I’ve been drowned in the world of tech over this holiday season. It is, after all, my lifeblood, as well as my hobby — it’s how I pay the bills and help keep this family afloat. So time has been in short supply for anything but work, and I’ve been choosing (as I mentioned recently) to spend most of my free time either playing Starbound (an absolutely incredible space sandbox game that’s still in pre-release — I’m going to write up a review ASAP), or working on learning Java and creating a procedurally generated platform game that will probably never see market because I suck at art.
Being drowned in tech as I am, the things I’ve been reading are mostly technology-related as of late. That doesn’t mean I’ve stopped being a skeptic or atheist — just that they haven’t been topics on my must-read list.
This particular piece in All Tech Considered made my skeptical and security-minded tech parts of my brain flip the hell out, and I figured I should share that feeling with you. The piece starts appropriately doomsday, extrapolating from the actual information at hand in a manner that makes me think the piece was written by a very experienced science journalist:
If your computer is infected with a virus or other forms of malware, disconnecting the machine from the Internet is one of the first steps security experts say you should take. But someday, even physically separating your laptop from a network may not be enough to protect it from cyber evildoers.
Yes, and someday, Skynet may happen. Someday, computer viruses may cross the computer-human barrier. Someday, computers may be using you as a PDA.
The piece describes the common security procedure of creating an air-gap between your computer and the internet — that is, if you have important secure files, you never let those files exist on a computer that has any visibility on the internet. You wouldn’t want the software running your traffic lights to be internet-aware, would you? So you keep them the hell separate, thus “air-gap”.
But researchers have figured out a way to pass information at ultrasonic frequencies using a computer’s speakers and another computer’s microphone, breaching that gap between networked computers by creating a secondary channel through which info can pass.
Sounds good, right? Like, Mission-Impossible level stuff here. You can steal info from a computer that isn’t even attached to your computer! One particular story sounds like something out of the mind of Neal Stephenson. It’s so good a tale, in fact, that security experts are certain it’s all bullshit.
The main reason I think this story is bullshit is that any such exploit is defeated by the simple expedient of removing your super-secure computer’s sound card, speakers and microphone.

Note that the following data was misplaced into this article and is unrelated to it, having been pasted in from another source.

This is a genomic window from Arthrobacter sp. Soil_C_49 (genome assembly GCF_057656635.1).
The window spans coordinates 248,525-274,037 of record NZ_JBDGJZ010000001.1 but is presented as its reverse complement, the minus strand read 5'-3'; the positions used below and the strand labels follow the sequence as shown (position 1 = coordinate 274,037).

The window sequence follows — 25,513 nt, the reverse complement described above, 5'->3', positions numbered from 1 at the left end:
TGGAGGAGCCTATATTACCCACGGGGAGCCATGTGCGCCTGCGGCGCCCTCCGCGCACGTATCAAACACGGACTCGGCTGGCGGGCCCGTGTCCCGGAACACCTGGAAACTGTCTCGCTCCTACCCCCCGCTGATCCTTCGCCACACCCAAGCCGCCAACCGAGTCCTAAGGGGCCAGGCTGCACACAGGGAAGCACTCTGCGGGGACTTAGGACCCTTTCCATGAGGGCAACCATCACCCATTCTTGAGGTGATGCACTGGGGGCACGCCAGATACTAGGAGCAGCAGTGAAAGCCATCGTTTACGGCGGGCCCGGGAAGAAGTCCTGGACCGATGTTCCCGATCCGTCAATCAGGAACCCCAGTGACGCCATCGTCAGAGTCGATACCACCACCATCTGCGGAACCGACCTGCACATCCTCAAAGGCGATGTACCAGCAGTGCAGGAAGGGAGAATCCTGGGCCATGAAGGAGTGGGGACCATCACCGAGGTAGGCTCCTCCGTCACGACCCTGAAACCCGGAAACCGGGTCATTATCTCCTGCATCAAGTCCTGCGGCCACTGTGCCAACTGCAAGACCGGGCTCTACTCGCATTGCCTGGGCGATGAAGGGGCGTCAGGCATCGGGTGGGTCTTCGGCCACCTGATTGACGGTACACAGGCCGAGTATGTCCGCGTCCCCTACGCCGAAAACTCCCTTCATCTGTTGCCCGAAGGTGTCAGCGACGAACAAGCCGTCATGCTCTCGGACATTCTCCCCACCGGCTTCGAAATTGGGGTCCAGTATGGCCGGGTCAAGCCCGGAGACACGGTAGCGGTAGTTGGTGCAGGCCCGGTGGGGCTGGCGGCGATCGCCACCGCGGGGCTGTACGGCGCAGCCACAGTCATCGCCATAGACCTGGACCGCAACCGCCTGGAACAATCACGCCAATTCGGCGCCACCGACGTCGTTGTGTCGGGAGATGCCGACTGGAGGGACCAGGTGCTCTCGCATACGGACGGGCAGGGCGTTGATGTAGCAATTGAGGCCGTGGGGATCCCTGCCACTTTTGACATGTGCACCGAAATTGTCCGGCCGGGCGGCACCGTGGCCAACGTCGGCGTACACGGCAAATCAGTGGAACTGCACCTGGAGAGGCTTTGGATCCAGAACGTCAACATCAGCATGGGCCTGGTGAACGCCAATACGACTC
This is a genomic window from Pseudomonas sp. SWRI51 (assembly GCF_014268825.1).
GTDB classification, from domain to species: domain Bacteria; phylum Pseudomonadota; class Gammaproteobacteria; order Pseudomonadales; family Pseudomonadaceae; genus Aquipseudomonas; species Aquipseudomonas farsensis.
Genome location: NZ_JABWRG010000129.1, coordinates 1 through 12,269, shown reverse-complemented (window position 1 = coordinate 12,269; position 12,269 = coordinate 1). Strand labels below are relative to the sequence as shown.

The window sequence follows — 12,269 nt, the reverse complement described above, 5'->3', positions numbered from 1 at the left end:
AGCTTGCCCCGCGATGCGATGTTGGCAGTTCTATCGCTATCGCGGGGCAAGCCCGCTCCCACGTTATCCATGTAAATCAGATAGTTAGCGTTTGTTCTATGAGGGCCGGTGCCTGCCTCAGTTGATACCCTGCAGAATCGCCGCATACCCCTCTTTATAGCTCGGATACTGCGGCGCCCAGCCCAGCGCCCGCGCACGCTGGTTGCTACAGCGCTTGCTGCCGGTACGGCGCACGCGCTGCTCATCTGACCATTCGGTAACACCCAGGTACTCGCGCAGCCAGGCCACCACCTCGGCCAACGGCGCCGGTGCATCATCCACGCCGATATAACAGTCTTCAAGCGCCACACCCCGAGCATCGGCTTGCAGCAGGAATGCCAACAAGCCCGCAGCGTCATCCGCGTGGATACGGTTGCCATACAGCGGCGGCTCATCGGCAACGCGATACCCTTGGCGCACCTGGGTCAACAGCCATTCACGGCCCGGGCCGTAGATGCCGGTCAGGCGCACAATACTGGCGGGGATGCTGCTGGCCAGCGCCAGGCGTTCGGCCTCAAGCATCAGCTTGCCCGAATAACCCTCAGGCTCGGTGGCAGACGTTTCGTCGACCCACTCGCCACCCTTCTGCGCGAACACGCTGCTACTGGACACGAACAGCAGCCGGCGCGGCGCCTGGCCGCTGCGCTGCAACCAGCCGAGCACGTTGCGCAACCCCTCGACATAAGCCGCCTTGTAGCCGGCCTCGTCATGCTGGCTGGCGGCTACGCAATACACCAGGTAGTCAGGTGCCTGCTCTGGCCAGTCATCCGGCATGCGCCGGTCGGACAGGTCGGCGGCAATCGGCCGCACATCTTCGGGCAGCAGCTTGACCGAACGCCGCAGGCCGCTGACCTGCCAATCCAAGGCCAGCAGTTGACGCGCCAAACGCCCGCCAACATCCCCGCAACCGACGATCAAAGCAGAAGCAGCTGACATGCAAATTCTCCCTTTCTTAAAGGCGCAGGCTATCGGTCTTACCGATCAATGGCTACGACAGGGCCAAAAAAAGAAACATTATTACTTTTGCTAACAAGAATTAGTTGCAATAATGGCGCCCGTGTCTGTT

If it can’t make or receive noise, it can’t send anything over the ultrasonic frequency range. Additionally, no part of the computer is designed to listen to your microphone by default under normal circumstances, much less execute code from it — though if there was such a program on your computer designed to listen at all times, it might be exploited via buffer overflows or the likes if it was poorly (or maliciously) designed. And if sound can travel loudly enough that your microphone on your computer can pick it up, then you have a malicious user right there in your datacentre to begin with, and you better damn well look at your physical security first.
The main technological problem with this story is that the plausibility of it depends entirely on software being installed on your computer that means your computer is already compromised. If you have this software on your computer, if such software even exists, then YOU WERE ALREADY HACKED.
And yet, like with stories about exploits being used to smuggle weapons and bombs onto airplanes, even the attempt will result in a ratcheting-up of security theatre. I anxiously await the time that my bosses ask me to remove the sound cards from all our servers, even though a basic sound card is installed on most motherboards by default now, and I’ve only ever seen a set of speakers attached to a server on exactly one occasion — on call-recording software. It didn’t have a microphone to receive the instructions, though. And all such a microphone would pick up is the airplane-decibel “quiet drone” of the servers on that rack.
I call bullshit on the whole “advanced persistent threat” narrative presented in this piece in specific, and the ongoing race to find new bugaboos to be afraid of in the computer world in general. Instead of starting at ghosts invented by cross-classed computer techs – slash – horror story authors, these journalists should be focusing on the real threats. Threats like corporations storing your credit card PINs in a way that they can be stolen by hackers that just need to brute-force one 3DES key at an effective bit-strength of 80 bits to open a treasure-trove of credit card data.